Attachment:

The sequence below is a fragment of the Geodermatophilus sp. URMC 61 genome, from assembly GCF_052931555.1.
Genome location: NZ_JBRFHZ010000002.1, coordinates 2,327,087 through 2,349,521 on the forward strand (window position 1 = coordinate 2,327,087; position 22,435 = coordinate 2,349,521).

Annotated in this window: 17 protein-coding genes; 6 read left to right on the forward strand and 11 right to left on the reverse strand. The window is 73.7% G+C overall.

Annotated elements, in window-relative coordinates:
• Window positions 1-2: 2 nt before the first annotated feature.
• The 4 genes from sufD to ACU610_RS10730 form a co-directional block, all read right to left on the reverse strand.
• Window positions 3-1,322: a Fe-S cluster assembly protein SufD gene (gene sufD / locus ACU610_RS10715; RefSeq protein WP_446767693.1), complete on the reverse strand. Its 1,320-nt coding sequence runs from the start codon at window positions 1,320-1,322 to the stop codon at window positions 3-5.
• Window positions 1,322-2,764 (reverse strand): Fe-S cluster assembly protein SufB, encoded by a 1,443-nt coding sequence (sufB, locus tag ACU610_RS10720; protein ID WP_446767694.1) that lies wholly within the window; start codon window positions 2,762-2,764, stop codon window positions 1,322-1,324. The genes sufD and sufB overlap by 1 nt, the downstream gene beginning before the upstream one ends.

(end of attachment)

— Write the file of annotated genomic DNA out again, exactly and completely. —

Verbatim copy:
The sequence below is a fragment of the Geodermatophilus sp. URMC 61 genome, from assembly GCF_052931555.1.
Genome location: NZ_JBRFHZ010000002.1, coordinates 2,327,087 through 2,349,521 on the forward strand (window position 1 = coordinate 2,327,087; position 22,435 = coordinate 2,349,521).

Annotated in this window: 17 protein-coding genes; 6 read left to right on the forward strand and 11 right to left on the reverse strand. The window is 73.7% G+C overall.

Annotated elements, in window-relative coordinates:
• Window positions 1-2: 2 nt before the first annotated feature.
• The 4 genes from sufD to ACU610_RS10730 form a co-directional block, all read right to left on the reverse strand.
• Window positions 3-1,322: a Fe-S cluster assembly protein SufD gene (gene sufD / locus ACU610_RS10715; RefSeq protein WP_446767693.1), complete on the reverse strand. Its 1,320-nt coding sequence runs from the start codon at window positions 1,320-1,322 to the stop codon at window positions 3-5.
• Window positions 1,322-2,764 (reverse strand): Fe-S cluster assembly protein SufB, encoded by a 1,443-nt coding sequence (sufB, locus tag ACU610_RS10720; protein ID WP_446767694.1) that lies wholly within the window; start codon window positions 2,762-2,764, stop codon window positions 1,322-1,324. The genes sufD and sufB overlap by 1 nt, the downstream gene beginning before the upstream one ends.